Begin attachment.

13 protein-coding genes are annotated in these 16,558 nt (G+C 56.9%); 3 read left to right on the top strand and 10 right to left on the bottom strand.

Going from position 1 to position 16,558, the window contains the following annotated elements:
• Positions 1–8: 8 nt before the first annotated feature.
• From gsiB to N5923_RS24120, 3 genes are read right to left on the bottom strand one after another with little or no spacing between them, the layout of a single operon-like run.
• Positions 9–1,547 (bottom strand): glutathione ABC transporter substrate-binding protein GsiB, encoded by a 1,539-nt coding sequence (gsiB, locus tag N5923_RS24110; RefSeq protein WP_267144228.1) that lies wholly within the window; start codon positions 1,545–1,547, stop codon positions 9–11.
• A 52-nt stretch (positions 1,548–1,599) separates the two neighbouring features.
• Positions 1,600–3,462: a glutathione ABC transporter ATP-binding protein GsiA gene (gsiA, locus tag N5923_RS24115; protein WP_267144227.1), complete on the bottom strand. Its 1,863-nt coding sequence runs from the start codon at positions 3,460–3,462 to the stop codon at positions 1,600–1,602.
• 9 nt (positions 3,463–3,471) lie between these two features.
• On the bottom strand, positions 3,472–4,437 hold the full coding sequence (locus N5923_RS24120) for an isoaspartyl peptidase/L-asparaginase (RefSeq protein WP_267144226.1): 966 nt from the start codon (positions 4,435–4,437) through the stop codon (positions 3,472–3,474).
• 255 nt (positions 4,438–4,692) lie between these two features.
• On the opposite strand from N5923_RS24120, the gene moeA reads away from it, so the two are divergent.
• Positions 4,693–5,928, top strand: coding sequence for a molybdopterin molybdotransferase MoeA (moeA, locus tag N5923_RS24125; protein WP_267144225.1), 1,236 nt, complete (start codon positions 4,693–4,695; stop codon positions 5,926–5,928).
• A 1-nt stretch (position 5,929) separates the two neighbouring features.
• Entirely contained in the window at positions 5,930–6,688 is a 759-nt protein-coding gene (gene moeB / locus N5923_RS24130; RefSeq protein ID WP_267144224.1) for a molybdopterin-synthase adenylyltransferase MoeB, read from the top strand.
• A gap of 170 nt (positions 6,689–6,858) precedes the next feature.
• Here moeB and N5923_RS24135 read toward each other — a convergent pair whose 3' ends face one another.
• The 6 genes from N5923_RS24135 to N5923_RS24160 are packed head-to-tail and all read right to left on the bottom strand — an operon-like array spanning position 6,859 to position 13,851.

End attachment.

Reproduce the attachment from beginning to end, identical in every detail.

13 protein-coding genes are annotated in these 16,558 nt (G+C 56.9%); 3 read left to right on the top strand and 10 right to left on the bottom strand.

Going from position 1 to position 16,558, the window contains the following annotated elements:
• Positions 1–8: 8 nt before the first annotated feature.
• From gsiB to N5923_RS24120, 3 genes are read right to left on the bottom strand one after another with little or no spacing between them, the layout of a single operon-like run.
• Positions 9–1,547 (bottom strand): glutathione ABC transporter substrate-binding protein GsiB, encoded by a 1,539-nt coding sequence (gsiB, locus tag N5923_RS24110; RefSeq protein WP_267144228.1) that lies wholly within the window; start codon positions 1,545–1,547, stop codon positions 9–11.
• A 52-nt stretch (positions 1,548–1,599) separates the two neighbouring features.
• Positions 1,600–3,462: a glutathione ABC transporter ATP-binding protein GsiA gene (gsiA, locus tag N5923_RS24115; protein WP_267144227.1), complete on the bottom strand. Its 1,863-nt coding sequence runs from the start codon at positions 3,460–3,462 to the stop codon at positions 1,600–1,602.
• 9 nt (positions 3,463–3,471) lie between these two features.
• On the bottom strand, positions 3,472–4,437 hold the full coding sequence (locus N5923_RS24120) for an isoaspartyl peptidase/L-asparaginase (RefSeq protein WP_267144226.1): 966 nt from the start codon (positions 4,435–4,437) through the stop codon (positions 3,472–3,474).
• 255 nt (positions 4,438–4,692) lie between these two features.
• On the opposite strand from N5923_RS24120, the gene moeA reads away from it, so the two are divergent.
• Positions 4,693–5,928, top strand: coding sequence for a molybdopterin molybdotransferase MoeA (moeA, locus tag N5923_RS24125; protein WP_267144225.1), 1,236 nt, complete (start codon positions 4,693–4,695; stop codon positions 5,926–5,928).
• A 1-nt stretch (position 5,929) separates the two neighbouring features.
• Entirely contained in the window at positions 5,930–6,688 is a 759-nt protein-coding gene (gene moeB / locus N5923_RS24130; RefSeq protein ID WP_267144224.1) for a molybdopterin-synthase adenylyltransferase MoeB, read from the top strand.
• A gap of 170 nt (positions 6,689–6,858) precedes the next feature.
• Here moeB and N5923_RS24135 read toward each other — a convergent pair whose 3' ends face one another.
• The 6 genes from N5923_RS24135 to N5923_RS24160 are packed head-to-tail and all read right to left on the bottom strand — an operon-like array spanning position 6,859 to position 13,851.